The church and the consumer
Now we are groomed from birth to be an “individual” whose identity is determined not by being particular persons inhabiting particular times and places but by the undifferentiated role of producer and consumer in a global system of governance, accumulation, and exchange.[i]
Or, in simpler words, our identity is shaped wholly by our ability to choose and consume. If we deter from this economic identity, the whole world shatters. Harvey’s overarching point is that the church is meant to represent God’s in-breaking into the world, an in-breaking that radically redefines our relationship to creation. Yet we have privatized religion and made it a matter of consumer-driven acts and beliefs. You don’t like traditional music? The church down the street has contemporary songs. Is your church too conservative? No need to worry – there are plenty of liberal ones to choose from to fit your beliefs better. There are even companies that exist for the purpose of analyzing congregations and their communities in order to better tailor church programs and outreach efforts. Gloo, a company that boasts partnerships with a myriad of church research and building partners, claims that it “builds easy and powerful pathways so that every one of these participants can both give to, and benefit from the others.”
But is big data really the way the church should go about doing outreach? I am beyond uncomfortable at the thought of this type of approach. Yes, some may argue, it serves the need of providing communities with the service they need. If Harvey is right, however (and I am inclined to believe him), companies like Gloo and other big data purveyors are reinforcing this consumer model of the church. Are visitors coming because they want a relationship, be it however messy and difficult, with Jesus or are they coming because a church now offers a variety of “identity” serving classes?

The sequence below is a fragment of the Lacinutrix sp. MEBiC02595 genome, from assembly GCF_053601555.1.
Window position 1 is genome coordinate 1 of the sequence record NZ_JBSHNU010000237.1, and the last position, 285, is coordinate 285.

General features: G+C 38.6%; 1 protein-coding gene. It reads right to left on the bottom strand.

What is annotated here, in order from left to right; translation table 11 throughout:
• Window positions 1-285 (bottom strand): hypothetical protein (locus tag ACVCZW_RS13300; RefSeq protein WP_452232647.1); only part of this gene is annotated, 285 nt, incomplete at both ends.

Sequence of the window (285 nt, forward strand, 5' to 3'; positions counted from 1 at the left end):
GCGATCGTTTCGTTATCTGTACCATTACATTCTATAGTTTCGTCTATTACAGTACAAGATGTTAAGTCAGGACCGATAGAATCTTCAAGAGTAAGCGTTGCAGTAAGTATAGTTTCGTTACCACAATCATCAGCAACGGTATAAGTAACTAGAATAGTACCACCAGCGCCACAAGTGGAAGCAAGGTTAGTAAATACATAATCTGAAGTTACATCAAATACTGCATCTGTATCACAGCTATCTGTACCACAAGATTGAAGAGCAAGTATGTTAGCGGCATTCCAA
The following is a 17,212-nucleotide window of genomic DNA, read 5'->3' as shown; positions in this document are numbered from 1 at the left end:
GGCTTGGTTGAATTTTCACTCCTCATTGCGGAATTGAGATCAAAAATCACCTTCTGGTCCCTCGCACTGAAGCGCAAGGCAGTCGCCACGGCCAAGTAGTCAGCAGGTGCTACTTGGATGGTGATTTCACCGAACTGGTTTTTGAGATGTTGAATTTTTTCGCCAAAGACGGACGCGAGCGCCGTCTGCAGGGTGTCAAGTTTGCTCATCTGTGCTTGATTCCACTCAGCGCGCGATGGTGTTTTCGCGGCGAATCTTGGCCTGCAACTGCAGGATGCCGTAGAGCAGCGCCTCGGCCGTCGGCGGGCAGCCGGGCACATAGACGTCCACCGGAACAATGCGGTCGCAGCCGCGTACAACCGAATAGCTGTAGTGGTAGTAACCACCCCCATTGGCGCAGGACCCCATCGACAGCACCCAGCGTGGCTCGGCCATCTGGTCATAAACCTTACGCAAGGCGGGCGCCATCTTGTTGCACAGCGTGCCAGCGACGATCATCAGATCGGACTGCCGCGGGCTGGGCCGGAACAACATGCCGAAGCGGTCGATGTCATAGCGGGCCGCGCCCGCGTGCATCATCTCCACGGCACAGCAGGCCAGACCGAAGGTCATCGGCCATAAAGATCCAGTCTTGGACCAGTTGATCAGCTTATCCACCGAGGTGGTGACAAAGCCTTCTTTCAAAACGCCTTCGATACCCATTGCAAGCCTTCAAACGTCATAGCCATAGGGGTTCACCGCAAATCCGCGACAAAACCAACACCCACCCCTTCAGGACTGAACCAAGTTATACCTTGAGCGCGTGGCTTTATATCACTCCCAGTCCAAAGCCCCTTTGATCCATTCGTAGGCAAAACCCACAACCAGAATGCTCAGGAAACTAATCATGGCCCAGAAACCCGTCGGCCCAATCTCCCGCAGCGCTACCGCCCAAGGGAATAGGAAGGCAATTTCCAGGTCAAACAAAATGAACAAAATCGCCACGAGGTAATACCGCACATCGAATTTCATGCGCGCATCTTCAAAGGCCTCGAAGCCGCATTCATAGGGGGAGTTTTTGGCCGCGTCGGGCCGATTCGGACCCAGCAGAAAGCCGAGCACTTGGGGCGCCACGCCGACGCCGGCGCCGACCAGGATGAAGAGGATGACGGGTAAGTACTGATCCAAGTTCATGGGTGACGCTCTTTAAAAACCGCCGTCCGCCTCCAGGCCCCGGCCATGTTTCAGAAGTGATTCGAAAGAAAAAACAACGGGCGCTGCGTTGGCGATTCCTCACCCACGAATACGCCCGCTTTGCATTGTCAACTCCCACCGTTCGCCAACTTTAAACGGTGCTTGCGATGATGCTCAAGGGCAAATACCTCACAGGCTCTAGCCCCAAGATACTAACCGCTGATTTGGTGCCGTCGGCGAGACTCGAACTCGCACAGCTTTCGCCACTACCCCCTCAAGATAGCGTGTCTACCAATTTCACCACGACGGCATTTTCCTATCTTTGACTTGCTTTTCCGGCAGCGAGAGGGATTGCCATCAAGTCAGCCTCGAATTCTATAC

As hard as it is, I appreciate being a member of a moderate Baptist church. Not everyone agrees with me politically or theologically. We have some members on the left, some on the right, and many simply in the middle trying to figure things out as they come. It is messy and hard. Even when I don’t want to be in the thick of it, I still find myself going through the motions because my involvement transcends the consumerist notion that to belong requires me to “buy into” every aspect of church life. Rather, to belong means to rethink my identity beyond my likes and dislikes, instead choosing to not choose the easiest and most desirable path.
Church is not about big data. Church is about showing up with a casserole to someone’s house, someone you would not know or even want to engage with otherwise. Church is a giant, uncomfortable at times, melting pot that goes beyond our preferences. Harvey argues that we must reclaim the relationship Christians have with creation in order to really reengage as the church. In 2022, it seems as though we have the fundamental choice to either employ big data or reject the consumerist entanglement. My hope is that churches veer toward the latter and become messy places once again.